I really don’t DISLIKE very many Columbo episodes, this one is certainly watchable. I remember being fascinated by how Clayton memorized Dudek’s medication list in one glance, then wrote it down later.
    But I agree with the many comments that the Clayton character could have been so much better. Do you think it was poorly written, or did Laurence Harvey just overdo the “unstable genius about to crack” side of it? As a counterpoint, in the much-maligned “Dagger of the Mind”, I thought Richard Basehart did a great job playing the “unstable actor about to crack”, completely losing it in the end, with Macbeth as an ironic backdrop.

  13. I love reading your reviews/synopses/musings. They are always dead on. I didn’t think it was possible, but you’ve made me enjoy my favorite show even more! That being said, I’m not crazy about this episode. One of the many things I love about the show is the interplay between Columbo and the killer. Ironically, it’s like a chess match. However, here, Columbo’s opponent is woefully inadequate due to the fact that he’s a loon! This guy is unhinged.

  14. I’m surprised you didn’t mention Harvey’s role in The Manchurian Candidate. Also a cerebral role, involving brain washing,and Pavlovian programming. ( Hmmm, reminds me of another episode… think DOGS) .
    uh, just one more thing, thanks for the background on Harvey. So many of them went young. Like Cassidy. Very tragic.

  15. Great review. I also didn’t like this episode too much. But I’ve come to change my mind. I like it. Can you imagine the cost, creativity, and time involved in shooting that dream sequence? It just evinces the quality of the late night movies of the era. Columbo specifically. Thanks for the historical context. Your Lego haired comment was hilarious. So was 90 shades of brown. One of the great enjoyments for me watching Columbo is looking at the sets. The color coordinating is exquisite. It seems the art director chooses a color theme for each guest star. Yes, often times the murder scenes are contrived and unrealistic but for me it’s not about the murder itself, but watching him solve it. Everyone’s favorite episodes will differ. We pick our episodes for different reasons. For me it’s the acting, the people,places,women, cars,houses,locations,production values, and guest stars. The plot,and plausibility take a backseat to the lush time period back drops. For me it’s the swank 70’s style. The hair, the clothes and the interiors. Thanks for your web site. I enjoy it. Your writing is witty and interesting. Thanks for the time you put into this great old show.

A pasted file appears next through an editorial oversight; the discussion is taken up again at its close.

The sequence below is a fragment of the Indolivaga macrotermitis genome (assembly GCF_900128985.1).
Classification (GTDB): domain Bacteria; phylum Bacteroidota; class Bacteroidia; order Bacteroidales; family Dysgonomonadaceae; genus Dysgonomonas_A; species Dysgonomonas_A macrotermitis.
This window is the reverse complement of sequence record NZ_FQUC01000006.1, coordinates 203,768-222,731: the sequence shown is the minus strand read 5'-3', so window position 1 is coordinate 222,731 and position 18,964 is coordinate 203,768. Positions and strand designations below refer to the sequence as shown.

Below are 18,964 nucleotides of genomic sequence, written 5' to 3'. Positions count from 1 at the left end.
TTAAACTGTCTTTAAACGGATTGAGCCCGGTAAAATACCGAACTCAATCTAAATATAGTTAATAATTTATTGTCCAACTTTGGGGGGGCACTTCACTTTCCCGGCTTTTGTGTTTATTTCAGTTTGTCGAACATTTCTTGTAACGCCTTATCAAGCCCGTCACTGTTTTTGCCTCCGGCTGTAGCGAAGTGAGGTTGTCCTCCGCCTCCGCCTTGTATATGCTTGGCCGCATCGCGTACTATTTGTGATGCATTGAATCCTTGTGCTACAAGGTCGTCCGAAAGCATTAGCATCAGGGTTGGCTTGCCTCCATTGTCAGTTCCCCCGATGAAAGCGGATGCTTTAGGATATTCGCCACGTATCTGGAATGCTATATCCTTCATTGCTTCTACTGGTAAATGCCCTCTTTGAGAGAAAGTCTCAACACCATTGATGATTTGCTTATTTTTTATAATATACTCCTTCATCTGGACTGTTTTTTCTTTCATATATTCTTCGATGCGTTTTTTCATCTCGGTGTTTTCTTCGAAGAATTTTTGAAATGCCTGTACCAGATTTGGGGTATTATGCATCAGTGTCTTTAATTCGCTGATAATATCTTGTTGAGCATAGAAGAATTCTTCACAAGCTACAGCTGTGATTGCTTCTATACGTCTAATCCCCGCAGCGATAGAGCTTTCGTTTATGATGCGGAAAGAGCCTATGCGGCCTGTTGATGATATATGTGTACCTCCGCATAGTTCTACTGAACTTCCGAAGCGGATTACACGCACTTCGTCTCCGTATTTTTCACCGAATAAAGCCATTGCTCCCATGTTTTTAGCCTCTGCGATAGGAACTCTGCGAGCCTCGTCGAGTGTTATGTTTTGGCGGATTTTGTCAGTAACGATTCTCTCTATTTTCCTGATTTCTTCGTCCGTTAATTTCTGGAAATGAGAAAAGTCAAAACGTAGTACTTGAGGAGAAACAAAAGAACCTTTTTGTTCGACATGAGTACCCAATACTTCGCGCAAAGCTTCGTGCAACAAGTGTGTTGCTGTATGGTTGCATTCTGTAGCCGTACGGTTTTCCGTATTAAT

• I agree completely with what you say here, and this is why I love watching this episode so much – any Columbo with hospitals and hotels as main sets just looks so calming due to those lovely pastel shades. And this episode has both settings in one!
      The “90 shades of brown” comment is genius, everyone in this episode seems to wear combinations of brown or beige and the hotel lift lobbies in particular are beautifully beige.
      I also really love the location and interior of Lisa Chambers’ apartment in Double Shock, the soft greens and yellows. It makes me wish I could go back to live in the 70s and is one of the main reasons Columbo is such comforting viewing and perfect for those cold Sunday afternoons. It’s all part of the experience.